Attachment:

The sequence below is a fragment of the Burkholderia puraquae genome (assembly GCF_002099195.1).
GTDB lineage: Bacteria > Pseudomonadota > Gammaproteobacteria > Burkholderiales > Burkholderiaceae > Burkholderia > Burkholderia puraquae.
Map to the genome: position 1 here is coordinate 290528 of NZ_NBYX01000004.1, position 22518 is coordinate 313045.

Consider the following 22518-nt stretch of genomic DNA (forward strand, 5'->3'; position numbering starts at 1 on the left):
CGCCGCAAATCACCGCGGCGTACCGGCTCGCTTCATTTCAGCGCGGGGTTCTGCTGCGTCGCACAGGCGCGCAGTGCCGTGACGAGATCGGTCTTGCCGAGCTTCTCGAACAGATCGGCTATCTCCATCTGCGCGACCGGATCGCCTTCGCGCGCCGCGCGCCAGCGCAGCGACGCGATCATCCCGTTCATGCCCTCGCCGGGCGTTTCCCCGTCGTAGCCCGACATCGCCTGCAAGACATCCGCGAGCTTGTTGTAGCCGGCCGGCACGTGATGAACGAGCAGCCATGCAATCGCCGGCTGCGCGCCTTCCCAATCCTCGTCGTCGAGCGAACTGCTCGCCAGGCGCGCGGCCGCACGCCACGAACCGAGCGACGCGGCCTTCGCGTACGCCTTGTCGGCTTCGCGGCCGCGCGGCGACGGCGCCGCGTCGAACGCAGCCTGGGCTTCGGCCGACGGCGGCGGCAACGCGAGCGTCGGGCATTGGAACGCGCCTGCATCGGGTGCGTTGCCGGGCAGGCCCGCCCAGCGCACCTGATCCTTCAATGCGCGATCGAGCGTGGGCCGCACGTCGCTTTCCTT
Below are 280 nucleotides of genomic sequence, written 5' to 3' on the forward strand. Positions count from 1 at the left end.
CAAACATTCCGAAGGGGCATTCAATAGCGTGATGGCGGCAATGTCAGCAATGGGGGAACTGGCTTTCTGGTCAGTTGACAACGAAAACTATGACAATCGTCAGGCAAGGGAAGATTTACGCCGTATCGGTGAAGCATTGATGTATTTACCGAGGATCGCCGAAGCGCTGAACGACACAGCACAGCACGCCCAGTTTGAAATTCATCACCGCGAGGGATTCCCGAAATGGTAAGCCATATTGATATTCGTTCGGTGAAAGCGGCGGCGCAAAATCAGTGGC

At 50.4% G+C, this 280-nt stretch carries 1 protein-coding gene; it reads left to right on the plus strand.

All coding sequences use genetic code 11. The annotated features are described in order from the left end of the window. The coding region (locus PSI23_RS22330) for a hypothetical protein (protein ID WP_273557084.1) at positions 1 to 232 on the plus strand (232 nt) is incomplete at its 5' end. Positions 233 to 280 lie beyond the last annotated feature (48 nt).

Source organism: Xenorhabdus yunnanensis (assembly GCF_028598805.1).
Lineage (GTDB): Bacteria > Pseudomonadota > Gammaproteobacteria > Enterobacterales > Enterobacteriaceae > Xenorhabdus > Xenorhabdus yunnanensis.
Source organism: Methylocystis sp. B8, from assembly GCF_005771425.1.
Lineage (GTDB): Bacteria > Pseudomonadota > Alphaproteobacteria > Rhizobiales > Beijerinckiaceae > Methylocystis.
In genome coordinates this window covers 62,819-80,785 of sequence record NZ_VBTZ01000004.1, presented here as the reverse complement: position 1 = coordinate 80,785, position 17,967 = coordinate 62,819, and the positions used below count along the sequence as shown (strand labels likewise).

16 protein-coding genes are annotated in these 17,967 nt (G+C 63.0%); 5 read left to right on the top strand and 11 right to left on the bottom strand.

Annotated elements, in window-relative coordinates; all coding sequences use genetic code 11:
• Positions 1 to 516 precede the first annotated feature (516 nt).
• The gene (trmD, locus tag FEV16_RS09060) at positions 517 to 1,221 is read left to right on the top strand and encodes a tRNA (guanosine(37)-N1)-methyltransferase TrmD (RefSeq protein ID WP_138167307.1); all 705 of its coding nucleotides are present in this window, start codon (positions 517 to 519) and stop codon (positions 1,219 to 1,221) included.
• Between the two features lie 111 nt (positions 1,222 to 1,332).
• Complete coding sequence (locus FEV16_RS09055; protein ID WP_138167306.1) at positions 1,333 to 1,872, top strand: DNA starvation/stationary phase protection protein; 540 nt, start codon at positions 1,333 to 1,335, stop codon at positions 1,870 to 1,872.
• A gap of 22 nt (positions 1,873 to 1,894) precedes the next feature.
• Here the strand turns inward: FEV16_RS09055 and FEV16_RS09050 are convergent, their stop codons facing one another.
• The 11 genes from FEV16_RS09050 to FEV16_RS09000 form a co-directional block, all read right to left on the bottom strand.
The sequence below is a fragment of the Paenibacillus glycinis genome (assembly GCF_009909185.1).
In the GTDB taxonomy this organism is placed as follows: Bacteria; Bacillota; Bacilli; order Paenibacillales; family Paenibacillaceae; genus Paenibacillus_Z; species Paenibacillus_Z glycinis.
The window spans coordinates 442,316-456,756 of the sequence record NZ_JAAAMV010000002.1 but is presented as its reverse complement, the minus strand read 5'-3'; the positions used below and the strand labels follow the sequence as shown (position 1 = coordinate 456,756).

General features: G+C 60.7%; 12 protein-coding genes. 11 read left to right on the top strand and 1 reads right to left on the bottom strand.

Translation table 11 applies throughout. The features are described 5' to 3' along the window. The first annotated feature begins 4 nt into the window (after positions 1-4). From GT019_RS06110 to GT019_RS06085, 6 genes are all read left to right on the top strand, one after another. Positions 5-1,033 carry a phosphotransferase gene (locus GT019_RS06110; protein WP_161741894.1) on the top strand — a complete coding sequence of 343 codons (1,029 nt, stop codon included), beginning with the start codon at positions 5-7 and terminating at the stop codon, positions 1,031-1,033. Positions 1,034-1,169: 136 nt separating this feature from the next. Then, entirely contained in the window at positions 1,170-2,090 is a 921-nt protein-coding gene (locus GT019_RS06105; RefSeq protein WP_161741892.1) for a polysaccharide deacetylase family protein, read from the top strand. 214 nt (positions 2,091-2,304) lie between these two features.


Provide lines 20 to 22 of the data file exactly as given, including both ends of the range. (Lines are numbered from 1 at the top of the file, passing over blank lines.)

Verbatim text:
• Complete coding sequence (locus FEV16_RS09055; protein ID WP_138167306.1) at positions 1,333 to 1,872, top strand: DNA starvation/stationary phase protection protein; 540 nt, start codon at positions 1,333 to 1,335, stop codon at positions 1,870 to 1,872.
• A gap of 22 nt (positions 1,873 to 1,894) precedes the next feature.
• Here the strand turns inward: FEV16_RS09055 and FEV16_RS09050 are convergent, their stop codons facing one another.